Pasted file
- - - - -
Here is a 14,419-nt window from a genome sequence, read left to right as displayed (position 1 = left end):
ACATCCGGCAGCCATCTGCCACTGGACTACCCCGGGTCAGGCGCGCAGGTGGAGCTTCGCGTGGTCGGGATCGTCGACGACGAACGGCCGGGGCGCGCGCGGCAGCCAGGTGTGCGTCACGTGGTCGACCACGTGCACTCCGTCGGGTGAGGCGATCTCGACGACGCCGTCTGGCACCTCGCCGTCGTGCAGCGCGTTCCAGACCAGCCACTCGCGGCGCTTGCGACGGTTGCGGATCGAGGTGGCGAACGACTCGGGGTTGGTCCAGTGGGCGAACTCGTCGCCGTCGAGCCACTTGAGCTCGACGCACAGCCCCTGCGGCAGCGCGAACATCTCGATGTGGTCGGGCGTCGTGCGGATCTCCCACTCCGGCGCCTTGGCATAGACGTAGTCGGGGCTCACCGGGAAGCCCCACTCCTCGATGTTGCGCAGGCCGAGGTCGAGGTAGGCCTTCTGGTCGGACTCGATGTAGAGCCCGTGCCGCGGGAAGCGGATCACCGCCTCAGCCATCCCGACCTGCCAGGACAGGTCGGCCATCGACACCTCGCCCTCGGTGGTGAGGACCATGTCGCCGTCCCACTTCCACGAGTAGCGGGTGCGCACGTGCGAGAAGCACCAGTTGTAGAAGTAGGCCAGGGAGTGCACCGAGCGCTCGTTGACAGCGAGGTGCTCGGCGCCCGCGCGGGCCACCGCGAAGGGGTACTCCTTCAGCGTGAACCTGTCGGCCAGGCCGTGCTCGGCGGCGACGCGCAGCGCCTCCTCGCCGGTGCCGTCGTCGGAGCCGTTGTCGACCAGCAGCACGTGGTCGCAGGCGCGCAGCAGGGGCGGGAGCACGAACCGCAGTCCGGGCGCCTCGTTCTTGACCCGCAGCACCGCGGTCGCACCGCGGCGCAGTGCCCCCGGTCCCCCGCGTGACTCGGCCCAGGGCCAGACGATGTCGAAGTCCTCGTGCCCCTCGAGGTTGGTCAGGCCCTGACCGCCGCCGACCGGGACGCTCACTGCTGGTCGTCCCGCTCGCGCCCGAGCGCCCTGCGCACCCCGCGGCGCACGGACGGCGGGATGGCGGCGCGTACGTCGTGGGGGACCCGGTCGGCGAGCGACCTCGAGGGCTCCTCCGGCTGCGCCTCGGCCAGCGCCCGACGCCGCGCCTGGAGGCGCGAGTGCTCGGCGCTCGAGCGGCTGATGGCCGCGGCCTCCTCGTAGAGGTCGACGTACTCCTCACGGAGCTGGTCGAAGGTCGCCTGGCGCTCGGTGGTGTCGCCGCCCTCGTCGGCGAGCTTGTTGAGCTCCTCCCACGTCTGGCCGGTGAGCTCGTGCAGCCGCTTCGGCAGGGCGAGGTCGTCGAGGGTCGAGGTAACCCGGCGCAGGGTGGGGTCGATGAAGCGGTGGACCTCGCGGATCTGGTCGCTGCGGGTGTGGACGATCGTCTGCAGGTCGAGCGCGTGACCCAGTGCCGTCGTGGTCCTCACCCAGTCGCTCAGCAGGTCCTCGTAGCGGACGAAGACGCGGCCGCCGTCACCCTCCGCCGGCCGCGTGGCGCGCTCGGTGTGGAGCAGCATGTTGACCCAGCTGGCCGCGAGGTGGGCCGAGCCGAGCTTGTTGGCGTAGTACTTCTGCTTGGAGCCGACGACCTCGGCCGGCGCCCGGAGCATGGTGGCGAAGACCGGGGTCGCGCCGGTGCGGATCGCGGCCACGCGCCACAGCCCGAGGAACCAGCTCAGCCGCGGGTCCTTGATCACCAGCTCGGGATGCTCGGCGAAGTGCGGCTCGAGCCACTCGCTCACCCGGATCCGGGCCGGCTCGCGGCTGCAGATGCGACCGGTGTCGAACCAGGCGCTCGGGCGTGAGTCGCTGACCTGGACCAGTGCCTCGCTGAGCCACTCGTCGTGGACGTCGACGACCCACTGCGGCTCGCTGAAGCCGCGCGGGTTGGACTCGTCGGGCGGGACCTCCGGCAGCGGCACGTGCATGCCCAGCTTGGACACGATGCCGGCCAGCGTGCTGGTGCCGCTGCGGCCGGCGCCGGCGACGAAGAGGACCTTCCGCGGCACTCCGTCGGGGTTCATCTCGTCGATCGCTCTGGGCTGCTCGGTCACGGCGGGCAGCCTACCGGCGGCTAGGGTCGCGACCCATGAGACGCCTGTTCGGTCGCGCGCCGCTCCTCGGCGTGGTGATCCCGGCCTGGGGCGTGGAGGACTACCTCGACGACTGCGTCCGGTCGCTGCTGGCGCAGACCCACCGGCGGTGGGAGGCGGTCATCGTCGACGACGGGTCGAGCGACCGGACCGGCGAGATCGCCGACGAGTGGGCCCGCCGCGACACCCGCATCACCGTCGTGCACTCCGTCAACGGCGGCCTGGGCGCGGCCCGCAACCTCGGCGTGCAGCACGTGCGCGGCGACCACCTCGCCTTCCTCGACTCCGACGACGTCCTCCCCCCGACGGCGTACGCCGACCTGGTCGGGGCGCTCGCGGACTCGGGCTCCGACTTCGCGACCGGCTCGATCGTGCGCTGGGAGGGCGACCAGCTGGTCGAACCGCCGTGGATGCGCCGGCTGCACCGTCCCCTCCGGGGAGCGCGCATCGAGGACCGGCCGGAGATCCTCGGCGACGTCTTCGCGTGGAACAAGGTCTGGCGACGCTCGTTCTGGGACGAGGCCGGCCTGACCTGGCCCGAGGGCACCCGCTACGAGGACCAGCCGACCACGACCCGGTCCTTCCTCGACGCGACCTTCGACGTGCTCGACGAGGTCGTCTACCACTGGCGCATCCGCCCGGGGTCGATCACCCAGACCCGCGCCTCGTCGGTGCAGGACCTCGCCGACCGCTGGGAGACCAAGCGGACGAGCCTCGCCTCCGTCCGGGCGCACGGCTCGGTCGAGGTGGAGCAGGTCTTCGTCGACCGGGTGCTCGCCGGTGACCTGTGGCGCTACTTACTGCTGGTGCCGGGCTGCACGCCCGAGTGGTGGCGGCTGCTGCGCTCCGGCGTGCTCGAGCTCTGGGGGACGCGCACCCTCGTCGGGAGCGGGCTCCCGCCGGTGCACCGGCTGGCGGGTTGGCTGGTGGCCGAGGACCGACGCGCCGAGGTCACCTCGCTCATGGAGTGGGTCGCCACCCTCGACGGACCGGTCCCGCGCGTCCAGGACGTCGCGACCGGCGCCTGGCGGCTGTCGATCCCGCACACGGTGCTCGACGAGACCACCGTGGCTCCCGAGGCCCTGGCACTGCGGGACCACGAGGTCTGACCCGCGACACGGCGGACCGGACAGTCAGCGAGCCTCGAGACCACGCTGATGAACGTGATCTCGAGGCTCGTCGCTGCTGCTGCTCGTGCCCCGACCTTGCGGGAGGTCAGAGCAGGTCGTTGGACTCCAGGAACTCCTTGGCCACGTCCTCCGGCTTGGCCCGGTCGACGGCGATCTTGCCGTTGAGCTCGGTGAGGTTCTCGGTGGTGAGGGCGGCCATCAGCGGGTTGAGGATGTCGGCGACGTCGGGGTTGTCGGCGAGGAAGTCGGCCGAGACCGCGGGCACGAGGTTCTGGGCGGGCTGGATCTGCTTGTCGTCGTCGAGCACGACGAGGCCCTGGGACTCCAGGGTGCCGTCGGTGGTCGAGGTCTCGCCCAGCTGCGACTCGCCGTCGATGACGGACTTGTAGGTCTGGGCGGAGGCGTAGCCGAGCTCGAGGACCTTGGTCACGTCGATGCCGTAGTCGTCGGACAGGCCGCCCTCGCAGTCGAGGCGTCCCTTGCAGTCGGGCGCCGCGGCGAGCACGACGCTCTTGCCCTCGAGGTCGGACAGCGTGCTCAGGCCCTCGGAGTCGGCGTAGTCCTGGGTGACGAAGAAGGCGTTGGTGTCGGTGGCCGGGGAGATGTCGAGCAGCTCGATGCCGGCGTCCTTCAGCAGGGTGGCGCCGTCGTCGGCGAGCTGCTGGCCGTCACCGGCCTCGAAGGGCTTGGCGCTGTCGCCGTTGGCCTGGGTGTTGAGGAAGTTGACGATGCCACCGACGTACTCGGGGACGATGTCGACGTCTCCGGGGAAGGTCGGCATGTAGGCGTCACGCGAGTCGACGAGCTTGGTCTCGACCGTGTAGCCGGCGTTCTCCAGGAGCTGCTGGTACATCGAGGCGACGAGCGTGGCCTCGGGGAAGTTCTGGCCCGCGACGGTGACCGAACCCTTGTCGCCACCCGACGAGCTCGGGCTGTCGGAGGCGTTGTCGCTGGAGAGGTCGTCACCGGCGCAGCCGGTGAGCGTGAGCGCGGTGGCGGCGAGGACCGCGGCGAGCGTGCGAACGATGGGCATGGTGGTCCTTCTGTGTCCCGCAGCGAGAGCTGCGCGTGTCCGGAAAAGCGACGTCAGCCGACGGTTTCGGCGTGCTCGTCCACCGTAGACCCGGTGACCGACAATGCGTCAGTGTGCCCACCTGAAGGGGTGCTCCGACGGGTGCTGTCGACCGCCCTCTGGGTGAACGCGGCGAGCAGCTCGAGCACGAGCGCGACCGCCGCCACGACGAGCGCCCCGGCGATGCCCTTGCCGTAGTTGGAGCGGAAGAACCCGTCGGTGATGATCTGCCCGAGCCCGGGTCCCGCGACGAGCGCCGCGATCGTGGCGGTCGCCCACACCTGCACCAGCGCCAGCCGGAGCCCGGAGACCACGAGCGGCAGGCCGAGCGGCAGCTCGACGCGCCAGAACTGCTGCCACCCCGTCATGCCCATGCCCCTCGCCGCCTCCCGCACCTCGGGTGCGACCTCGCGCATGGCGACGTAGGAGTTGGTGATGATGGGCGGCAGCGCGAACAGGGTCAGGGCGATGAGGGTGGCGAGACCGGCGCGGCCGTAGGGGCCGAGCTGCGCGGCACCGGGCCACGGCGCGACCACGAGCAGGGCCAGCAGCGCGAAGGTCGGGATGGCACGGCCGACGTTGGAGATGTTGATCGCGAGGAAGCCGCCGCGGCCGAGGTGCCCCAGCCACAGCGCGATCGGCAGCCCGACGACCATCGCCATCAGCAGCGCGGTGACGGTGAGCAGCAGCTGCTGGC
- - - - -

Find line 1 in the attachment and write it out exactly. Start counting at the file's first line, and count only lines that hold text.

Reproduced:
Here is a 14,419-nt window from a genome sequence, read left to right as displayed (position 1 = left end):